Do we deny the overall state of the world in order to create things that fit people's immediate lives -- thereby confirming their behavior and point of view -- or do we urge those people to change their behavior so they don't need those things at all?
This is one of the major themes I've seen boil up from my first full day of the Interaction'09 Conference: this consideration (or denial) of fit.
Traditionally, UX and interaction designers have worked to reduce friction and cognitive dissonance when people use products or services, creating opportunities to improve fit. Sometimes, we get to help our clients shape their point of view on what they should make, or not make, for their customers. Sometimes, they're going to make it, market demand be damned, because they need to sell more things to increase their overall revenue. We generally don't influence those choices... though we have many opinions about what our clients should do.
A broad, lifelong challenge was floated in John Thackara's keynote address. John tackled broad issues of sustainability in the experience design professions. He ranged over a number of topics, from how to pitch in and support frameworks that have been built over the past few decades by economists and thinkers to help aid our efforts in ecological change, as well as how we can support trends towards transparency in product creation and reuse of local and national resources.
But what interested me most was his discussion of all of the "peak" issues that are at play. With our world governments being faced the threat of peak oil/energy to peak food to peak climate and so on, we have to back up more than a few steps in how we use design thinking and design making in our profession... right back to our doorsteps.
People all around us in our communities -- most of them non-designers in the traditional sense of the word -- are focusing their time and energy on trying to solve these "peak" issues. If we can individually search out and help these people, then we are harnessing a massive amount of design thought and energy focused on making improvements in our local neighborhoods. Call it: "Think local, design local." In the end, his argument boiled down to a need to question exactly what kind of fit we're trying to create in our work: on the personal, local, national, or global level.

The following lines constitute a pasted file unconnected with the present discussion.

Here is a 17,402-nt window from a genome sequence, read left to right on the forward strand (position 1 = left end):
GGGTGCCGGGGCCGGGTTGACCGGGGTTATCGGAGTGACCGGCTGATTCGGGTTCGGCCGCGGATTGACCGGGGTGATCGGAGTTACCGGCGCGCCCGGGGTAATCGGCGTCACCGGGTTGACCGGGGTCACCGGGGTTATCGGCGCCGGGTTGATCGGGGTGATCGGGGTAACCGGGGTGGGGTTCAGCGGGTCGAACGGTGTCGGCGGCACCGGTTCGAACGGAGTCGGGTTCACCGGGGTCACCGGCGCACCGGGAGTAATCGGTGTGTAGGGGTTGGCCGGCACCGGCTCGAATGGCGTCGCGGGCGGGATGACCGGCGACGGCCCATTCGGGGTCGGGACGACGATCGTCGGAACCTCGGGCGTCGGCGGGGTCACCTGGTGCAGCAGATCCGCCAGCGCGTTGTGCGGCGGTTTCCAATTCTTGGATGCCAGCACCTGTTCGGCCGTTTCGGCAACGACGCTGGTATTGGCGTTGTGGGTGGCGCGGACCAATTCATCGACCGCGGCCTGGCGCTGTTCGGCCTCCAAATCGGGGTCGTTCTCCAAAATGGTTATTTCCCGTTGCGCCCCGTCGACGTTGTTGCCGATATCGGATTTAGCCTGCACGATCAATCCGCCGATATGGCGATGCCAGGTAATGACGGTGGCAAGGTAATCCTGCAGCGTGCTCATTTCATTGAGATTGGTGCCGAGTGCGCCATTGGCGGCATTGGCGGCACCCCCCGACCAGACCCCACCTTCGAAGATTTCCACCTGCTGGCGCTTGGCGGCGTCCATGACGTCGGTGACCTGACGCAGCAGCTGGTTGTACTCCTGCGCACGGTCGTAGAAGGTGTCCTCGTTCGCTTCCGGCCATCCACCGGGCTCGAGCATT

After John's speech, I grumbled a little to others -- and heard some grumbling back -- because his argument was a collection of stubs. Many more questions than answers. But as I thought through his uber-argument, I realized that he felt it was more valuable to provide a roomful of designers -- problem solvers -- with questions rather than answers. It wasn't his job to figure it all out. He's got an audience of 450 brains in a room, just itching for an opportunity to tear these problems apart.
Jared Spool led a panel discussion about where the next generation of interaction designers will come from . The Fortune 2000 companies are beginning to publicly acknowledge the importance of improving UX -- and by extension, fit -- in their interactions with their customers. How will the profession feed the potential increase in demand? There were some good chuckles to some of the questions tossed about the ballroom, but the majority of the questions came down to: People still don't understand what interaction design or user experience really is, there are few cohesive resources for the body of accessible working knowledge as part of our profession, and schools don't know how to integrate interaction design considerations into a "pure" visual design program focused on craft.
Fiona Raby, who was the last keynote speaker for the day, echoed this sentiment in a different way. In her presentation, she pointed out that we should use design for more than just solving problems. Designers can pose questions as problems instead of providing solutions, bringing design into a space that denies or exploits fit in a bold or surreal manner in order to question the viewer's worldview. Fiona showed student work from RCA in London that was fiercely intelligent -- almost in the vein of pure conceptual art. Fiona was very quick to point out, however, that every product design that we saw throughout her presentation was built as a functioning prototype that could be mass produced.